Filey was a different place. A place where you could taste the sea on the fish and the earth on the chips, where you could play with parental approval on the few slot machines, where, for the first and only time I tried bacon, having a mouthful of Mary's bacon and egg pie, aged maybe 6. Although rules of respect and intimacy were still in place, global principles didn't matter, Filey was a place out of time, a place out of place, a place of respite. Even the few tawdry shops stuffed full of kitsch souvenirs had a certain pathos. In the same way as I imagine early Christian churches were just pagan temples with a makeover, these beachfront shops, of course deserted in March or November, had no belief in the gods of kitsch that they invoked.
On the North West Coast of England 'brigg' is a dialect word for a natural pier. It is a variation on the word 'bridge,' but Filey Brigg is a magnificent bridge to nowhere, made of large black rocks that stretch out Chaucerously through the bleak North Sea to Denmark. In March and November it is warm enough, wrapped in a heavy jumper and a waterproof coat to walk the deserted beach all the way along to Filey Brig. And then to walk the Brig to the edge of the sea and gaze out to Scandinavia.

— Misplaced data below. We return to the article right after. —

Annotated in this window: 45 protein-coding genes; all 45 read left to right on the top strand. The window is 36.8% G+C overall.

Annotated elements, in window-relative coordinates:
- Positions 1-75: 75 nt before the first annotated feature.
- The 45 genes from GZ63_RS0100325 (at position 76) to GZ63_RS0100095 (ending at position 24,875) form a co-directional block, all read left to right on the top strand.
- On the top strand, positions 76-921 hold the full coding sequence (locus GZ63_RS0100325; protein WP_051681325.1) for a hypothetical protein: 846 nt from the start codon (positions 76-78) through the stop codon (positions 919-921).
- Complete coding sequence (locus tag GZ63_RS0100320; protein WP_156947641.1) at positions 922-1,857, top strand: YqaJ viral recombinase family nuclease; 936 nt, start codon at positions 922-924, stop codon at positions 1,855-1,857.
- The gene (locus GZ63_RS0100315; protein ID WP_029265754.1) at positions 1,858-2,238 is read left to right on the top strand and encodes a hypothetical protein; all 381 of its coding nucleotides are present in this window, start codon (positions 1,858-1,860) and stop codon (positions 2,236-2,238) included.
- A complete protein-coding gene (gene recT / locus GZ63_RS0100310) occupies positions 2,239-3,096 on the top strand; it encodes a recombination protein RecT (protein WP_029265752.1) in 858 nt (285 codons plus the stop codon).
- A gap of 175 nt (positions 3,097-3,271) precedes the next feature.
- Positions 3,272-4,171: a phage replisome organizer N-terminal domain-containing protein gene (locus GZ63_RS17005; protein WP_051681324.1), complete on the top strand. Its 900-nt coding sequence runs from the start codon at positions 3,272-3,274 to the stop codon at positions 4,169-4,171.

You should do this with close friends and or family who are also similarly attired. It is time once again to be a child in the face of vast eternal nature. The dark, heavy clouds jag downwards like skyrocks. The wind and the rain and the spray close around you until it feels like the elements are supporting your intimate bubble as you walk along the Brigg surrounded by the black, crashing, granite openness of the sea.
You might have to shout to hear one another, you might have to watch your feet so as not to fall and slip on the sharp black rocks, you might come back with bruised knees or sodden trousers, but the conversation you have out there is holy. Held up by the giant hand of nature and under the scrutiny of a craggy Norse incarnation of the godhead nothing else matters but being together in the moment. That elemental Brig is one of two places where heaven and earth meet in North Yorkshire, and the connections that are made at that junction are elect and special.
In a cosy snug tea place along the front, in the ground floor café of a weathered victorian resort hotel you can begin to warm up and wind down. Over scones, jam and daubs of clotted cream you can begin to re-enter the mundane world of everyday adult life. Looking out of the window at the beach already frames your walk at a distance, and you might even venture to discuss the headlines of the newspaper lying on the windowsill, left there by the owner as she got up to make your tea.
And then to Bernard Bosomworths for fish and chips, with more tea, and mushy peas.
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Spring 03 issue available here
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Susan H. Case
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